Szklany says ORBIS will benefit from Zizzo’s internship. “We’ll have a new employee who has the skills we need to succeed and who understands our culture.” He adds, smiling, “and has new ideas to bring to the plant.”
Zizzo came to ORBIS endorsed by Todd Bodey, who teaches Ohio Hi-Point Career Center’s Advanced Manufacturing program, which began at Triad High School in 2015, at the start of Zizzo’s junior year.
Before going into education, Bodey worked for a variety of companies, including Honeywell Aerospace in Urbana, so he knows what manufacturers look for in employees.
Advanced manufacturing program
The Advanced Manufacturing program at Triad is a product of a manufacturing workforce partnership formed by the Champaign Economic Partnership (CEP), Champaign County’s economic development agency. The CEP worked with local manufacturers to form the Champaign County Manufacturing Human Resources Council. Local schools have also been brought into the partnership to help find ways to prepare students for skilled jobs that manufacturers are having difficulty filling.
Debbie Wortman, Ohio Hi-Point’s satellite director, got involved in the partnership. She said that representatives of local manufacturers told her, “We really need to do something to create a more prepared workforce. This can’t wait.”
And that’s how the Triad Advanced Manufacturing program came to be.
Zizzo is the second Triad Advanced Manufacturing student to intern with a local manufacturer. Kaleb Kaylor interned at the Hall Company in Urbana in the summer of 2016, after graduating from Triad and before beginning studies at Wright State University.
Bodey said 52 students are enrolled this school year in the three courses offered in the Advanced Manufacturing program – Manufacturing Operations for first-year students, Computer Integrated Manufacturing for second-year students and CNC Technologies for third-year students. Next school year, the fourth year of the program, Robotics will be added to the curriculum. And the program includes introductory classes for middle school students.
Many Advanced Manufacturing students will go directly from high school to manufacturing jobs, while others like Zizzo and Kaylor will obtain additional training and education.
Champaign County’s manufacturing workforce partnership has been promoting manufacturing careers in additional ways that include:
Part of the challenge in preparing a new generation for manufacturing careers, Szklany said, is helping students and their parents “understand that modern manufacturing is a great place to build a career, and plants are driving innovation. We’ve got great, talented employees who are working with new kinds of technology all the time.”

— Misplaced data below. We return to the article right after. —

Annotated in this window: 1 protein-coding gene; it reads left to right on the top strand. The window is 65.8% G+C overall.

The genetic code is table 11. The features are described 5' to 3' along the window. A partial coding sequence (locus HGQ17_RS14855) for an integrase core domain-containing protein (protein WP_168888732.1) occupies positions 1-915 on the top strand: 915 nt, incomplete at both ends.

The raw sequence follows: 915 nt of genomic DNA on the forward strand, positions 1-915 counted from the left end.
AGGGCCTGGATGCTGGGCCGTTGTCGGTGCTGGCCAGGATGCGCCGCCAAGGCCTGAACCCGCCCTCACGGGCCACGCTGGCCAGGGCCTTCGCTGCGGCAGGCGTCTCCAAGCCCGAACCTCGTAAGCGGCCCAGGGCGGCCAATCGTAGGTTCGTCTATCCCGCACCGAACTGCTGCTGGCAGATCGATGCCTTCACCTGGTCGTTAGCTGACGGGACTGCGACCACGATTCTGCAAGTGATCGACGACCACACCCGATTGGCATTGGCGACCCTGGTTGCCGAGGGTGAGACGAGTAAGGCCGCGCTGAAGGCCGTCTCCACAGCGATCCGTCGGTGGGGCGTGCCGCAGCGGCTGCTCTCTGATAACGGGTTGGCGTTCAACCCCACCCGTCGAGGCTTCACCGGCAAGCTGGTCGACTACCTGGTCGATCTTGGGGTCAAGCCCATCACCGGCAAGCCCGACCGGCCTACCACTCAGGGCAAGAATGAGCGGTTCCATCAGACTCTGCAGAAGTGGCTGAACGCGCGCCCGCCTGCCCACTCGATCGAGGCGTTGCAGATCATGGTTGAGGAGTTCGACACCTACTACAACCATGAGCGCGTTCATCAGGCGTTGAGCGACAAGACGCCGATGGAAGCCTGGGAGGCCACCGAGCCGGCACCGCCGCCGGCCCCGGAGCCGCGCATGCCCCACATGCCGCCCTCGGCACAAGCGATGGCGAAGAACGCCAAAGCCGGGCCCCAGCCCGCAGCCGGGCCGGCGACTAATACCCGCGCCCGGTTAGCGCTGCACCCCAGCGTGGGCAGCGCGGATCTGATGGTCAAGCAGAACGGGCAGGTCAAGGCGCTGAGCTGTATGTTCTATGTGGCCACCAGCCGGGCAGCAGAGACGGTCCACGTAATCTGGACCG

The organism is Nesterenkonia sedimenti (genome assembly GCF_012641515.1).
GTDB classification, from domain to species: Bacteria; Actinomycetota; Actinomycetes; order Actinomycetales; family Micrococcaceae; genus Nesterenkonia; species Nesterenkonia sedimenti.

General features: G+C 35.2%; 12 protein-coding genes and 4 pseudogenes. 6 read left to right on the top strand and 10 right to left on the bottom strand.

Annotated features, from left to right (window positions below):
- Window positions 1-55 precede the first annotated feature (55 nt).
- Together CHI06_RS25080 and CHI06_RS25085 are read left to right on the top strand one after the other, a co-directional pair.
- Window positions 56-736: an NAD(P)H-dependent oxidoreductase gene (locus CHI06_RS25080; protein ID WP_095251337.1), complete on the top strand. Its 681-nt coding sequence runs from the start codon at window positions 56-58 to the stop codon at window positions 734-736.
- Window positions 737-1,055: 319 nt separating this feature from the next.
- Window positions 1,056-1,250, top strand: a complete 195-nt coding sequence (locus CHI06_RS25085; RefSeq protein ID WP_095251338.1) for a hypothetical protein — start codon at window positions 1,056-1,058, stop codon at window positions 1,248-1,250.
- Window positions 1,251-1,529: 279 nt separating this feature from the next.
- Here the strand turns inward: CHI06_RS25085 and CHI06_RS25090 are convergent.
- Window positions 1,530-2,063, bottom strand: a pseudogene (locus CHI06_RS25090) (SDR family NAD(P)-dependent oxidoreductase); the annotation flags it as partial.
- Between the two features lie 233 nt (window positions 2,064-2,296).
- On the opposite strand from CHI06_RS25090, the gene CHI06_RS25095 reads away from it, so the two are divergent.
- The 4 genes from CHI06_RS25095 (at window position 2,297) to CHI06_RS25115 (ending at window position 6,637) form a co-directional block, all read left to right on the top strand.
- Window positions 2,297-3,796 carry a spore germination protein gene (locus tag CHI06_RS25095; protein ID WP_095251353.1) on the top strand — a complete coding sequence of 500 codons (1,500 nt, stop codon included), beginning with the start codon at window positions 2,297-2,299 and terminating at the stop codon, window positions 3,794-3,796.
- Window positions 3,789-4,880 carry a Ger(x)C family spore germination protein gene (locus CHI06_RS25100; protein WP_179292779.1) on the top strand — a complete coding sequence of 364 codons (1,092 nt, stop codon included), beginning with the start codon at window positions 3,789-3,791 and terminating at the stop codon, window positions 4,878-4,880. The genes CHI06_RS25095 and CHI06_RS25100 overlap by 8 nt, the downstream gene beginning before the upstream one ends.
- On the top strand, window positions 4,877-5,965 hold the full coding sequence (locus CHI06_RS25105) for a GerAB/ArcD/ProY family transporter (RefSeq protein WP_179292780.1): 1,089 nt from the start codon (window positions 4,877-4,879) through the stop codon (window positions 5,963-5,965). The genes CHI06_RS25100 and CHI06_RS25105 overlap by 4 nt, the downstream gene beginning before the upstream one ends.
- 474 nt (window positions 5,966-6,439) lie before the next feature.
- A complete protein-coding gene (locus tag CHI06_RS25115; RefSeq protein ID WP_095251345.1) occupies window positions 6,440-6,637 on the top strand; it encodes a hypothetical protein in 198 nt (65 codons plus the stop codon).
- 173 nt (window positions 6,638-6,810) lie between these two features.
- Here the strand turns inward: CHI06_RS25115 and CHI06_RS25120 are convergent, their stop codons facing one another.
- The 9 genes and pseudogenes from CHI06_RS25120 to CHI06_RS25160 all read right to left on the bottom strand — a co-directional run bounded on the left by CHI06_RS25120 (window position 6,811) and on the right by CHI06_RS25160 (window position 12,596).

“It’s not factory work,” adds Zizzo, who has been working in machine maintenance and programming CNC machines at ORBIS. And when he graduates from Clark State, he’ll have two career paths to choose from at ORBIS, Szklany said: preventive machine maintenance or engineering/project management.
Marcia Bailey, director of the Champaign Economic Partnership, said that manufacturing jobs can provide a good living. “The Dayton Development Coalition just reported that annual manufacturing salaries in Champaign County are averaging $64,000 in the third quarter of 2017.”
While many high school students are spending their summers trying to forget school, Kyle Taylor will be doing the opposite. He’ll be on the other side of the classroom, helping teach.
The Nightingale Montessori senior will spend four weeks this summer in Baltimore at Johns Hopkins University as a teaching assistant in its Engineering Innovation program, helping instruct his peers.
RELATED: Clark State offering unique high school engineering program
Having been through the program at Clark State in its first year here in 2015 and worked as a teaching assistant there last year, Taylor hopes this will be another step in his eventual goal — to attend Johns Hopkins as an electrical engineering student.
Read more about Taylor from contributing writer Brett Turner in the Springfield News-Sun.
by Katherine Collins - Springfield News-Sun
Students in Champaign County will have the chance to go to Clark State for free now that the community college has expanded a scholars program to the area.
Until now the Champion City Scholars program was only available to students within the Springfield City School District. Now 10 eighth graders from Graham Local Schools and 10 eighth graders from Urbana City Schools will be chosen to participate in the new Champaign County Scholars program at the beginning of next school year.
“The whole purpose is to ensure three free years of college for these students,” Clark State President Jo Alice Blondin said.
The students need to be the first member of their family to attend college, she said, and qualify for free or reduced lunch to be considered.
Click to read more on SpringfieldNewsSun.com
Join us for breakfast to learn about the exciting initiatives Graham Local Schools, in partnership with Clark State Community College, the Champaign County Chamber of Commerce & CVB and the Champaign Economic Partnership, have created to provide you with a trained, skilled and ready workforce!
We value you as an industry partner, and we want to share with you the Career Gears and LEAN/Six Sigma training programs Superintendent Koennecke is implementing in Graham Local Schools. These programs are to ensure you have the skilled workforce needed to grow your business and our region, as well as, ensuring students are ready for successful careers. We want your opinion in making sure we are on the right track to make all of those things happen!
January 11, 2017 | 7:30 - 8:30 a.m.
Breakfast begins at 7:30 a.m., program will begin at 7:45 a.m.
2200 S. US Hwy 68
Urbana, OH 43078
Clark State Community College
FREE to attend | Registration is limited so register today!